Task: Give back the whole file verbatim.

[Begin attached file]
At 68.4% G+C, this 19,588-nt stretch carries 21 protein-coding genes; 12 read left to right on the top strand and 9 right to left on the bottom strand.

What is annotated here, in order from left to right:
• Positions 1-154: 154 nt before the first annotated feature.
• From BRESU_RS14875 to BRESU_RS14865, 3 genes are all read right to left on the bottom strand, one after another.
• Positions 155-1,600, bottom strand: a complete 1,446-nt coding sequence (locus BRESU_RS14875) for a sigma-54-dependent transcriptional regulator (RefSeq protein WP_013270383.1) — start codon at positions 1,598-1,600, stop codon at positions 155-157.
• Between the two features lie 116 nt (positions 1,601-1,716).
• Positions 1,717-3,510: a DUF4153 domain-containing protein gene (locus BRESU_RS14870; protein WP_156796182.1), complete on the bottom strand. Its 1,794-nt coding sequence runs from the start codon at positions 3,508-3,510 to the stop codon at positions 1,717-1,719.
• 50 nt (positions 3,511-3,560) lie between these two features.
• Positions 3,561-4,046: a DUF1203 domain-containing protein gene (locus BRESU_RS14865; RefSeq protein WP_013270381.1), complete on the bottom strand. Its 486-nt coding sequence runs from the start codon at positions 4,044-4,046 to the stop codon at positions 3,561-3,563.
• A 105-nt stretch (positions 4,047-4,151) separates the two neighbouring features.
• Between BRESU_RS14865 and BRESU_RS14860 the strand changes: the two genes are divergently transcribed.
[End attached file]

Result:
At 68.4% G+C, this 19,588-nt stretch carries 21 protein-coding genes; 12 read left to right on the top strand and 9 right to left on the bottom strand.

What is annotated here, in order from left to right:
• Positions 1-154: 154 nt before the first annotated feature.
• From BRESU_RS14875 to BRESU_RS14865, 3 genes are all read right to left on the bottom strand, one after another.
• Positions 155-1,600, bottom strand: a complete 1,446-nt coding sequence (locus BRESU_RS14875) for a sigma-54-dependent transcriptional regulator (RefSeq protein WP_013270383.1) — start codon at positions 1,598-1,600, stop codon at positions 155-157.
• Between the two features lie 116 nt (positions 1,601-1,716).
• Positions 1,717-3,510: a DUF4153 domain-containing protein gene (locus BRESU_RS14870; protein WP_156796182.1), complete on the bottom strand. Its 1,794-nt coding sequence runs from the start codon at positions 3,508-3,510 to the stop codon at positions 1,717-1,719.
• 50 nt (positions 3,511-3,560) lie between these two features.
• Positions 3,561-4,046: a DUF1203 domain-containing protein gene (locus BRESU_RS14865; RefSeq protein WP_013270381.1), complete on the bottom strand. Its 486-nt coding sequence runs from the start codon at positions 4,044-4,046 to the stop codon at positions 3,561-3,563.
• A 105-nt stretch (positions 4,047-4,151) separates the two neighbouring features.
• Between BRESU_RS14865 and BRESU_RS14860 the strand changes: the two genes are divergently transcribed.